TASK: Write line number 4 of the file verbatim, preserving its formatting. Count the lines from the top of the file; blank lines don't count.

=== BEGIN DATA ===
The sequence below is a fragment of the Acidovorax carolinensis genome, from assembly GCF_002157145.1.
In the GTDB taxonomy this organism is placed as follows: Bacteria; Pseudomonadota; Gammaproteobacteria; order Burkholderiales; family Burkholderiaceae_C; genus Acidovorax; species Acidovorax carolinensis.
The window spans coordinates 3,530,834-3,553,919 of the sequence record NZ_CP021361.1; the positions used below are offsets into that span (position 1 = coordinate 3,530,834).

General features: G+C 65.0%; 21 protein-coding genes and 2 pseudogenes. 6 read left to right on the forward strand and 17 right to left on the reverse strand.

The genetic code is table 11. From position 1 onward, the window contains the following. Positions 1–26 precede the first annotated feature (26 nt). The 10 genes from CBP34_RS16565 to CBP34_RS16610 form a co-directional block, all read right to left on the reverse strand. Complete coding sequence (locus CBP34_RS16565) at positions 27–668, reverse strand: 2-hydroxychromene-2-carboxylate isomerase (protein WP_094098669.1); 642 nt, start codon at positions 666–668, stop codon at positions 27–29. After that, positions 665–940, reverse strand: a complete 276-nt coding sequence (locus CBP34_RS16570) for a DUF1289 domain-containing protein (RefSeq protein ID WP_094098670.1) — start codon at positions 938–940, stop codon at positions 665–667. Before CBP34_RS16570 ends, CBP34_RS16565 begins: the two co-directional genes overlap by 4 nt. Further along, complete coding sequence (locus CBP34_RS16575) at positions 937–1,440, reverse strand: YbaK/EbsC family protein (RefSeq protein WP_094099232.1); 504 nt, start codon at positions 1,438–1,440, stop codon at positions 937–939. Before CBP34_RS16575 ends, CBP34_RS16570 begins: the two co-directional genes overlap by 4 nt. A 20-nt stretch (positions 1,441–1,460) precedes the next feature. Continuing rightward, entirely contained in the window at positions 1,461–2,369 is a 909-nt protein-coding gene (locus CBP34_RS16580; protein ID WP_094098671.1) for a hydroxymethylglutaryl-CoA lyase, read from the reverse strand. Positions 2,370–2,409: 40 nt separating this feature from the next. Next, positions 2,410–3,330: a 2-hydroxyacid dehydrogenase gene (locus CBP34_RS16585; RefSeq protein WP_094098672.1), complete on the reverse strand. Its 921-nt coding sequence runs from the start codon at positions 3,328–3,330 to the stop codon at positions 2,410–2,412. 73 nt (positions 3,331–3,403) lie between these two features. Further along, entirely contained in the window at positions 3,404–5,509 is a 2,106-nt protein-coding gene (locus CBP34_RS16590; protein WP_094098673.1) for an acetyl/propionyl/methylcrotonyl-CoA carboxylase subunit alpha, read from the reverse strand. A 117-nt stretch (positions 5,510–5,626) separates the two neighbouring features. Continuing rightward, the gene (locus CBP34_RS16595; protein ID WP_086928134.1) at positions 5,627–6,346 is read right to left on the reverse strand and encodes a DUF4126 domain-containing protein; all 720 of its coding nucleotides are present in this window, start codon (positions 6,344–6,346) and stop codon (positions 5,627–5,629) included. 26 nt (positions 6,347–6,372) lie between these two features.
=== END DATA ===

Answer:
General features: G+C 65.0%; 21 protein-coding genes and 2 pseudogenes. 6 read left to right on the forward strand and 17 right to left on the reverse strand.